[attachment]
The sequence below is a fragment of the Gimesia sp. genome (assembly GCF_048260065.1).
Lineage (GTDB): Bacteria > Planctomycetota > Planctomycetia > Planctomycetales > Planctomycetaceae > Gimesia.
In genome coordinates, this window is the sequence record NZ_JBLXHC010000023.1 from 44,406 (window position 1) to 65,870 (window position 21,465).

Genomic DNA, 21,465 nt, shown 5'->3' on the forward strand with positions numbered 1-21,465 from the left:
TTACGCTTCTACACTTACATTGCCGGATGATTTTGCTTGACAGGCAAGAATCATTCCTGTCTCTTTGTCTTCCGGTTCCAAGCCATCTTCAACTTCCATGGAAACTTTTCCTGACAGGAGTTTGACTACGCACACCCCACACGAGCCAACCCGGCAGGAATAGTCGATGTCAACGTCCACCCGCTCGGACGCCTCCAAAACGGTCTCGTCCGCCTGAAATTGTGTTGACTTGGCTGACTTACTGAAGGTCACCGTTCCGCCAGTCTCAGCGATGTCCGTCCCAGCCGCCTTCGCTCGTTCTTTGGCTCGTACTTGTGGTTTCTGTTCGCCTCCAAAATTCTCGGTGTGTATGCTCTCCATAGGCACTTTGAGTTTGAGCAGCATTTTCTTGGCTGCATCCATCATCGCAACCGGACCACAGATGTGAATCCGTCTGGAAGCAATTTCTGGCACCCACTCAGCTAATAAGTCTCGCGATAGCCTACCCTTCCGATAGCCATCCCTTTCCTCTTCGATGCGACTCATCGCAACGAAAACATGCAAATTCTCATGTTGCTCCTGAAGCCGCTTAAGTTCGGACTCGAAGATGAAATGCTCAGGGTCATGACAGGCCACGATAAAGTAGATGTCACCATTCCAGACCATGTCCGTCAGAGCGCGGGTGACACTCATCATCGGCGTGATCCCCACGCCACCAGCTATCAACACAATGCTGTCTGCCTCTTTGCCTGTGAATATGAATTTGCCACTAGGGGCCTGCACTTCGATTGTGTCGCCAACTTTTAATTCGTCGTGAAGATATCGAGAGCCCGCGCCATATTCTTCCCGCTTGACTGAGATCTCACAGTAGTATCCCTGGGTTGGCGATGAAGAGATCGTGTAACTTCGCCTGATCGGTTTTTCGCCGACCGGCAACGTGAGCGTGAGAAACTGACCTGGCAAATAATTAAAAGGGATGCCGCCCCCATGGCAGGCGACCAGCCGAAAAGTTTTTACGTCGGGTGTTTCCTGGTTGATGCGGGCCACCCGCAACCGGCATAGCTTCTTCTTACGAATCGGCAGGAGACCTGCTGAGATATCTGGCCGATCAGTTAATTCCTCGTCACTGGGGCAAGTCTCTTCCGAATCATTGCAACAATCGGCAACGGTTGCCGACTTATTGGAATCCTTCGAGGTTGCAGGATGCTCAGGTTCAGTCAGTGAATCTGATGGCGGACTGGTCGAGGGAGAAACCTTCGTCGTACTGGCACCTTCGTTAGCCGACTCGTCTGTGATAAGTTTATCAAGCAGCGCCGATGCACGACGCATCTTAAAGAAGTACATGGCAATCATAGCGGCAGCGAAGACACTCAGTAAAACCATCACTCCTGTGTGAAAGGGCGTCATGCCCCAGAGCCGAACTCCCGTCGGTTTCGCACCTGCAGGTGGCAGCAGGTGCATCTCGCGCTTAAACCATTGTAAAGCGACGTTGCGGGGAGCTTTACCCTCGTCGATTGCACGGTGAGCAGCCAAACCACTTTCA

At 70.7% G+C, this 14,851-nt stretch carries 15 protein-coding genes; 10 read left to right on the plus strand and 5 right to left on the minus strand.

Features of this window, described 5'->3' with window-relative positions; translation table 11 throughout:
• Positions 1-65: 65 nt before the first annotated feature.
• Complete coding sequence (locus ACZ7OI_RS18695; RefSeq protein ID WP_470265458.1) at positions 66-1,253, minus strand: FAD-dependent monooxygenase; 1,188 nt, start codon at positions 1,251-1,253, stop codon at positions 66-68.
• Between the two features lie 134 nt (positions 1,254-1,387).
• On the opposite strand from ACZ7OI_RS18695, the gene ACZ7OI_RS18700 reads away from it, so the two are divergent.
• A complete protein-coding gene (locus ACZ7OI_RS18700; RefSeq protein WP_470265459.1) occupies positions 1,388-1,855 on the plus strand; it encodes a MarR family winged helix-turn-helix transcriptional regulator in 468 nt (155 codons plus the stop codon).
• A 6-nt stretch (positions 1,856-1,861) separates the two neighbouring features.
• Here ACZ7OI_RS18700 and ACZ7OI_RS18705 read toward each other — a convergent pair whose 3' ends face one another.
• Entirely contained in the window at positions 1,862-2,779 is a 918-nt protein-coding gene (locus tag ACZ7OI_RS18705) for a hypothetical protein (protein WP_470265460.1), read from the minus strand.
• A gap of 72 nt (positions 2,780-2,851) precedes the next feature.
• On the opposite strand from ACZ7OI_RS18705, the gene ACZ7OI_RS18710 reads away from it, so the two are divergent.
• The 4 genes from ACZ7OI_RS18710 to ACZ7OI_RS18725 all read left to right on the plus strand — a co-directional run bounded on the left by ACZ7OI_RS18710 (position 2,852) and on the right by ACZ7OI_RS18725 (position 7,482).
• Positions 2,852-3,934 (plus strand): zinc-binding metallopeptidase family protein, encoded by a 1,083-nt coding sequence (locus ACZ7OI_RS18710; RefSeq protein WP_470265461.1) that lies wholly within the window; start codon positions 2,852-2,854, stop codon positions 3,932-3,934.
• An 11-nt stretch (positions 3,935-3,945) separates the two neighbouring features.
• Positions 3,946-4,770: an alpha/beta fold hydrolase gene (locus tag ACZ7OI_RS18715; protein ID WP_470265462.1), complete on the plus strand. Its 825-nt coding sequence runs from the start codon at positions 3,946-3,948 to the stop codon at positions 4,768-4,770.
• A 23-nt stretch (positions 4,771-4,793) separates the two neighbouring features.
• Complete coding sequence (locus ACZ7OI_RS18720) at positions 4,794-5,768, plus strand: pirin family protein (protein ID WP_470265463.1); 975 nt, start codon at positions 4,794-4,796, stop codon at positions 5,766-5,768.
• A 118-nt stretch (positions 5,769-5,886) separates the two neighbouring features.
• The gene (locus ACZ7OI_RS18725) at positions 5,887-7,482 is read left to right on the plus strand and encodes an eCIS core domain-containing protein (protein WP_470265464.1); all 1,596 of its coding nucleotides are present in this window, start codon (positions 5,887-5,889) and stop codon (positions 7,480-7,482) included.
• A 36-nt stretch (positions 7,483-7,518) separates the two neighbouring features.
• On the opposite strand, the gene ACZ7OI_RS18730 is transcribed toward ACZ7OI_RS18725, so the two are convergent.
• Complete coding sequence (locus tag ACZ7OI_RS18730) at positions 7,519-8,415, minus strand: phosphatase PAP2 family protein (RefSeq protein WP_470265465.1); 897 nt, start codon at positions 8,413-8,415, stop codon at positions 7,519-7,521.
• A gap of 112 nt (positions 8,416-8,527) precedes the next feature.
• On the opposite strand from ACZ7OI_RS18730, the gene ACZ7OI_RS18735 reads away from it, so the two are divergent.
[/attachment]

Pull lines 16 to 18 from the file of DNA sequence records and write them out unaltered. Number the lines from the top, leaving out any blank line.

• A gap of 72 nt (positions 2,780-2,851) precedes the next feature.
• On the opposite strand from ACZ7OI_RS18705, the gene ACZ7OI_RS18710 reads away from it, so the two are divergent.
• The 4 genes from ACZ7OI_RS18710 to ACZ7OI_RS18725 all read left to right on the plus strand — a co-directional run bounded on the left by ACZ7OI_RS18710 (position 2,852) and on the right by ACZ7OI_RS18725 (position 7,482).